especially liable to break into

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Senior Member
Hi folks, this is cited from Animal Farm by Orwell

Q1: Does "they were especially liable to break into" mean "to have a tendency to do something?" Which is to bleat at very crucial moments, right?

He was especially successful with the sheep. Of late the sheep had taken to bleating “Four legs good, two legs bad” both in and out of season and they often interrupted the Meeting with this. It was noticed that they were especially liable to break into “Four legs good, two legs bad” at crucial moments in Snowball’s speeches.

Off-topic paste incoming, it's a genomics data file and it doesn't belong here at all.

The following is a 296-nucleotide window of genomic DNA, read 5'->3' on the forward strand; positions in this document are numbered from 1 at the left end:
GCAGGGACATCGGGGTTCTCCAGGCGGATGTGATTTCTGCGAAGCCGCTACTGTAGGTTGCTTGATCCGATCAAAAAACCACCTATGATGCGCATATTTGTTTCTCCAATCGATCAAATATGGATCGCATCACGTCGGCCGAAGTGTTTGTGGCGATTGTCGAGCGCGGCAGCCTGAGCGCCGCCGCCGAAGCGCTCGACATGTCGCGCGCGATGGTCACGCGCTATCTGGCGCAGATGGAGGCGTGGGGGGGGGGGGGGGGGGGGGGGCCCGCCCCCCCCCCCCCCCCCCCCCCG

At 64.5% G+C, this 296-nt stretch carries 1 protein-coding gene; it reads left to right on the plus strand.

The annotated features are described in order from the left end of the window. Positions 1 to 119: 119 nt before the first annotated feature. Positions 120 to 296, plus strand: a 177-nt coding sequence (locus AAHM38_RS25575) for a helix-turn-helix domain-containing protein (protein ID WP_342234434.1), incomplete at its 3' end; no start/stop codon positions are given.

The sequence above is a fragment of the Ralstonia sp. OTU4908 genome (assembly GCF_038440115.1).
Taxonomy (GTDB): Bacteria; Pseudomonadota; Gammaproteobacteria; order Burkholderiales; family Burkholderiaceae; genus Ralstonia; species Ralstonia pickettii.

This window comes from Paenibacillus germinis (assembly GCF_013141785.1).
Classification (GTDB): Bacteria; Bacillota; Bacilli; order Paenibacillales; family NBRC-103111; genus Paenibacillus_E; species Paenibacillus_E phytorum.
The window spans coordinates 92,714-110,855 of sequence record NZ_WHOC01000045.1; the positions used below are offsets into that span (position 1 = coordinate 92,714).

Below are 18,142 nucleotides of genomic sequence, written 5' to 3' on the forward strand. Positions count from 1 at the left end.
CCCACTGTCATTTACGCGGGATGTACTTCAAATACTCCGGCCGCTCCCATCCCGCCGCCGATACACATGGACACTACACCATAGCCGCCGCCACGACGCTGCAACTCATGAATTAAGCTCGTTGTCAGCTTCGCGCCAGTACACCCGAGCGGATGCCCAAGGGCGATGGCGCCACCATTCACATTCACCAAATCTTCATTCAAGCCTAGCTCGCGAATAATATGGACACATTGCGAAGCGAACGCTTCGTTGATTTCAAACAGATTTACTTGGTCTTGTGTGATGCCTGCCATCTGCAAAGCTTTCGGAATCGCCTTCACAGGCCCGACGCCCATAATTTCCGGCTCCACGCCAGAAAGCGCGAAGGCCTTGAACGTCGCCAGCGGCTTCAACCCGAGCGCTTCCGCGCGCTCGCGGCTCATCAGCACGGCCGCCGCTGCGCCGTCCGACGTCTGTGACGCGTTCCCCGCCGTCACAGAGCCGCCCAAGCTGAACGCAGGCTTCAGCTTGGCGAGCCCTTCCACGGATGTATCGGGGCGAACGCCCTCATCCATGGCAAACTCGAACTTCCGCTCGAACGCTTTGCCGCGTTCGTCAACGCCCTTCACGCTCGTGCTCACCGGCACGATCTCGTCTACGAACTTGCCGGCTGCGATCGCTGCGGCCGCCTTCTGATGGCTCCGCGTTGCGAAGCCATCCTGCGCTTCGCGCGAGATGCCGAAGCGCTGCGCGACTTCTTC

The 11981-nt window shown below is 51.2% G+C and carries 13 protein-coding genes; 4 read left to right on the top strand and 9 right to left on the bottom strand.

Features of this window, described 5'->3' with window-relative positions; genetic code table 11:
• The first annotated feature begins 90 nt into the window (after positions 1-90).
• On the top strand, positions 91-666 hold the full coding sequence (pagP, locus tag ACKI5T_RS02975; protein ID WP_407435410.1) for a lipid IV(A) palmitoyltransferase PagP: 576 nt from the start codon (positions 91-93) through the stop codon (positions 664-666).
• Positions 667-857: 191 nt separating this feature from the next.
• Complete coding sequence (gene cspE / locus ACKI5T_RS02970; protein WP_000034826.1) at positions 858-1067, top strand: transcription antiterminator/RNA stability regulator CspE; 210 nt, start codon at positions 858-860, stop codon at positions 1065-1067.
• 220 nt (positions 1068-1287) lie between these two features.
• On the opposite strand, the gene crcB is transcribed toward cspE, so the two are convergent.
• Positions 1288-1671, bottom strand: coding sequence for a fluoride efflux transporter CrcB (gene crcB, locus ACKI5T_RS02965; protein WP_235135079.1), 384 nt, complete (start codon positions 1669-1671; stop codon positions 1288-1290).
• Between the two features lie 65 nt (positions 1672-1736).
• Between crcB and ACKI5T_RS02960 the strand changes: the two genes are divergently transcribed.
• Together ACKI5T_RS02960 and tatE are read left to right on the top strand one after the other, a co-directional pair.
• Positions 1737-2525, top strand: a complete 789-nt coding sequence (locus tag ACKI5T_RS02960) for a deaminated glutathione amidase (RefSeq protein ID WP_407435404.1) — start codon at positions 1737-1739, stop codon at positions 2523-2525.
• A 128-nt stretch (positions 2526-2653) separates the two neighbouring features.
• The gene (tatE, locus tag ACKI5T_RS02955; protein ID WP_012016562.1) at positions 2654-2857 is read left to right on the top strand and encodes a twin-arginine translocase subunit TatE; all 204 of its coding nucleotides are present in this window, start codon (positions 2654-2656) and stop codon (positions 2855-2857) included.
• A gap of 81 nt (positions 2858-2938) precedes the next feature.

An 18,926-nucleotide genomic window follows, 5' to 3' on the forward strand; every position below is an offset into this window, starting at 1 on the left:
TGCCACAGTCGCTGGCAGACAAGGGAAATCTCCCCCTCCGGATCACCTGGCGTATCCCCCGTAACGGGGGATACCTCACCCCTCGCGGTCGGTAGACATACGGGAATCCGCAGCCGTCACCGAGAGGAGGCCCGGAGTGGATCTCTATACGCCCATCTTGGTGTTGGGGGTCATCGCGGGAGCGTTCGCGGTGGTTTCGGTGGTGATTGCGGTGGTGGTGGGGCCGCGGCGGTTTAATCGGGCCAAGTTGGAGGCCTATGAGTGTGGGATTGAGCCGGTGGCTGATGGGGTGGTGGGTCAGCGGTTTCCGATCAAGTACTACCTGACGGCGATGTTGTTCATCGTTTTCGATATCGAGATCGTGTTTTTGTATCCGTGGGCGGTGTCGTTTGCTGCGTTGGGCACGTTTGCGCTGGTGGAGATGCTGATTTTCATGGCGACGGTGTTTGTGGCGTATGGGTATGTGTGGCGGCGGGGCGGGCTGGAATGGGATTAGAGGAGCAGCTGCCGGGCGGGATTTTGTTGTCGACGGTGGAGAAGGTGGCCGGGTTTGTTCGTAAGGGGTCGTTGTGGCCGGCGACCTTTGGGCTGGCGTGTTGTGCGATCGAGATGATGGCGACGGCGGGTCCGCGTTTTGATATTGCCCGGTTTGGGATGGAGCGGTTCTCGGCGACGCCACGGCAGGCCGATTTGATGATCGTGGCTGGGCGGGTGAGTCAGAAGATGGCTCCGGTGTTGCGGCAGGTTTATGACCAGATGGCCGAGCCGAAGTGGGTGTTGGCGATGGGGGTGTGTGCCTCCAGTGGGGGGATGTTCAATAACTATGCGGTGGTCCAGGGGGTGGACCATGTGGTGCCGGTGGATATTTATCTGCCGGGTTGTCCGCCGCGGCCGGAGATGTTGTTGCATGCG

• Yes, that's basically it; =start [here, bleating] suddenly; interrupt.

    1. .
    2. break into,[~ + into + object]
      • to interrupt:broke into the conversation and began shouting.
      • to express (an emotion, etc.) suddenly:broke into a huge smile when she saw me.
      • to begin making a sound:broke into a song.


    Senior Member
    UK English
    Especially liable means particularly liable. In effect, especially goes with at crucial moments.

    I would not use very with crucial. The text also does not say especially crucial moments.
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